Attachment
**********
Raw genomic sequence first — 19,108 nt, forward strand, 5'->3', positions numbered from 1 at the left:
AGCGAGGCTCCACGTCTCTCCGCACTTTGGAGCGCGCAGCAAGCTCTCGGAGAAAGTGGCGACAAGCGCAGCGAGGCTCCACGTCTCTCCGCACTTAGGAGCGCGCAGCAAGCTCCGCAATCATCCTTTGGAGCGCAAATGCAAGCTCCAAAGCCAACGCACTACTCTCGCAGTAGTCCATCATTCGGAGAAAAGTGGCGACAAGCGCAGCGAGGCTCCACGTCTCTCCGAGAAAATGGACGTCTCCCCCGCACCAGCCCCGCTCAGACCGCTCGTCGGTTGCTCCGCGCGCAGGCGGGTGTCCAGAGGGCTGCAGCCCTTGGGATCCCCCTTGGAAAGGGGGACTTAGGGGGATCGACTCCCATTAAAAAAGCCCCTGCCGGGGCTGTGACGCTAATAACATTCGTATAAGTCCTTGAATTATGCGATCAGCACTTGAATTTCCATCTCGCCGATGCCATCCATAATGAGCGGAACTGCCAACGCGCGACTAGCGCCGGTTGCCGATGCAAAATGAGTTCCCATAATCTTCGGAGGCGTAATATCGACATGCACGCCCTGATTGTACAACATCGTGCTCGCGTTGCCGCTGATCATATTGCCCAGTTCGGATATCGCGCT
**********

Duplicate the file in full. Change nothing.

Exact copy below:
Raw genomic sequence first — 19,108 nt, forward strand, 5'->3', positions numbered from 1 at the left:
AGCGAGGCTCCACGTCTCTCCGCACTTTGGAGCGCGCAGCAAGCTCTCGGAGAAAGTGGCGACAAGCGCAGCGAGGCTCCACGTCTCTCCGCACTTAGGAGCGCGCAGCAAGCTCCGCAATCATCCTTTGGAGCGCAAATGCAAGCTCCAAAGCCAACGCACTACTCTCGCAGTAGTCCATCATTCGGAGAAAAGTGGCGACAAGCGCAGCGAGGCTCCACGTCTCTCCGAGAAAATGGACGTCTCCCCCGCACCAGCCCCGCTCAGACCGCTCGTCGGTTGCTCCGCGCGCAGGCGGGTGTCCAGAGGGCTGCAGCCCTTGGGATCCCCCTTGGAAAGGGGGACTTAGGGGGATCGACTCCCATTAAAAAAGCCCCTGCCGGGGCTGTGACGCTAATAACATTCGTATAAGTCCTTGAATTATGCGATCAGCACTTGAATTTCCATCTCGCCGATGCCATCCATAATGAGCGGAACTGCCAACGCGCGACTAGCGCCGGTTGCCGATGCAAAATGAGTTCCCATAATCTTCGGAGGCGTAATATCGACATGCACGCCCTGATTGTACAACATCGTGCTCGCGTTGCCGCTGATCATATTGCCCAGTTCGGATATCGCGCT